Two decades before big-screen adaptations of dystopian young-adult novels like "The Hunger Games" and "Divergent" became the rage, Lois Lowry's Newbery-winning book "The Giver" laid out the blueprint for the genre, in which a young hero challenges the authoritarian order of a futuristic society.
Now "The Giver" has finally made its own way to the multiplex, shepherded by producer-star Jeff Bridges, but according to movie critics, the resulting film is overly familiar and uncinematic.
The Times' Kenneth Turan says "The Giver has "a bland, earnest, even pokey quality that no amount of tinkering with the book's plot has rectified." Directed by Phillip Noyce from a screenplay by Michael Mitnick and Robert B. Weide, the movie's "added action sequences and increased melodrama feel half-hearted, where whatever stabs at tension and conflict we see have a clunky, manufactured air."
In the end, Turan says, "The problem with 'The Giver' is not that it departs from the book by adding things such as surveillance drones and hints of romance, it's that it has been unable to find a way to make the essence of the novel cinematically involving."
The New York Times' Manohla Dargis says '"The Giver's" "enervating hash of dystopian dread, vague religiosity and commercial advertising-style uplift is nothing if not stale." Stuck with "a lamentable script" and "cheap digital effects and sets that needed more money or imagination or both," Noyce "can't do much here, but doesn't seem to be trying hard, either."
Though "The Giver's" source material came first, Dargis adds, the movie "can't help but come off as a poor copy" of previous YA adaptations like the aforementioned "Hunger Games" and "Divergent."
USA Today's Claudia Puig says "The Giver" is "visually handsome, but disappointing and thematically flattened," and she agrees that it "suffers from comparison to the surfeit of teen-centered dystopian thrillers in recent years." Puig adds, "For those who have not read the book, the movie will seem derivative. And for those who have read it, it is likely to feel disappointing for the dimension it leaves out."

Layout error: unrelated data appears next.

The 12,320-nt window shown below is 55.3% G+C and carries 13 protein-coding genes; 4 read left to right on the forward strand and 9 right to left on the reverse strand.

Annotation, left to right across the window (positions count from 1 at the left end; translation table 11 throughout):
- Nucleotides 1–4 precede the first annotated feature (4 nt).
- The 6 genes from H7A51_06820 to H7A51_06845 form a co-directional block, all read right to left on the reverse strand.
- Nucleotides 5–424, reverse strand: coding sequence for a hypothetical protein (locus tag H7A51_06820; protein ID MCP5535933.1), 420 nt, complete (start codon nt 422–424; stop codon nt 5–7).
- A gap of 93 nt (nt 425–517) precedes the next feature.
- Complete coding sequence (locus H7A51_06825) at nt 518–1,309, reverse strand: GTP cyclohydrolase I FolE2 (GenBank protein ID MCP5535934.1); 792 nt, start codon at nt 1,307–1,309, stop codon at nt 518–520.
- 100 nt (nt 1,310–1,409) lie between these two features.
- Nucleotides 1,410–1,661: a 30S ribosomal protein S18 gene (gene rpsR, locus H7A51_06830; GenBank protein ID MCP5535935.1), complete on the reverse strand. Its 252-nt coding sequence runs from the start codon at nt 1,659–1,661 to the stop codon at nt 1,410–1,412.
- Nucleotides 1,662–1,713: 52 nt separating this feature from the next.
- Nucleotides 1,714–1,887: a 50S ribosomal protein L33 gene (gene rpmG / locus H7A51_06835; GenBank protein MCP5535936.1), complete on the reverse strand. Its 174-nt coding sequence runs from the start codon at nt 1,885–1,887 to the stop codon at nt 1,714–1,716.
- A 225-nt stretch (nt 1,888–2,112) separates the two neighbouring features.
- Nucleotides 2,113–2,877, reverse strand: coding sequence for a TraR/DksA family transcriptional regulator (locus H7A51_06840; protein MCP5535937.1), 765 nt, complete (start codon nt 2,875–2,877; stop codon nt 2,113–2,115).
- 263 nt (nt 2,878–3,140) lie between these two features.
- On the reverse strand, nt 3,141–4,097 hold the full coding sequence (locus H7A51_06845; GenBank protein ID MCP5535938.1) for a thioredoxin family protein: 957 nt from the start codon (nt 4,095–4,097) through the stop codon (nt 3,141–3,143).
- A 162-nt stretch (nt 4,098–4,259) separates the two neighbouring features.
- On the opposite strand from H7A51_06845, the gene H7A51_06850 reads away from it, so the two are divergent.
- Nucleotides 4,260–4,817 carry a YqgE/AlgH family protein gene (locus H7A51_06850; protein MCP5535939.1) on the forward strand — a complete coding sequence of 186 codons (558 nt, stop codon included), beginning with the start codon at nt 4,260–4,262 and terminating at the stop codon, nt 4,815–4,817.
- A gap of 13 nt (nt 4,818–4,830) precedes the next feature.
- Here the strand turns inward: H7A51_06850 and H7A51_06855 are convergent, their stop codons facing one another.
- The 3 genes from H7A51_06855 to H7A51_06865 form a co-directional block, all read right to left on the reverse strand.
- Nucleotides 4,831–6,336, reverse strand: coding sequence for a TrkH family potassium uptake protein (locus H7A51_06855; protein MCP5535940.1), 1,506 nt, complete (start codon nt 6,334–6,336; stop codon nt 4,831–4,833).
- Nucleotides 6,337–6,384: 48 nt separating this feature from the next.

As for the cast, Entertainment Weekly's Jeff Labrecque says that Bridges "seems trapped playing [a] passive seer, and Meryl Streep's villainous turn as the Jane Campion-haired Chief Elder will test the blind devotion of Golden Globe voters." Labrecque continues, "In the end, the film practically collapses under its own … hmm, what's the opposite of 'weight'? In any case, it falls apart with a slapdash final act that doesn't work as drama or action."
The Boston Globe's Ty Burr says the movie's "market-driven retrofitting still doesn't manage to kill what made 'The Giver' special: its hero's patient inner journey to understand the terrible truth about his world and act on it. It's not the most cinematic tale, but [Noyce] and production company Walden Media have done what they can, filling in the blanks of Lowry's artful, minimalist storytelling."
The final product, Burr says, "won't offend anyone but won't get them very excited, either."
Among the more positive reviews is that of Tom Long of the Detroit News, who writes, "'The Giver' offers more than just the standard clamorous post-apocalyptic claptrap that fuels far too many films these days. It dares to offer food for thought to audiences who may be starved for such after another addle-brained summer of explosions, car chases and aliens. Let's be thankful."
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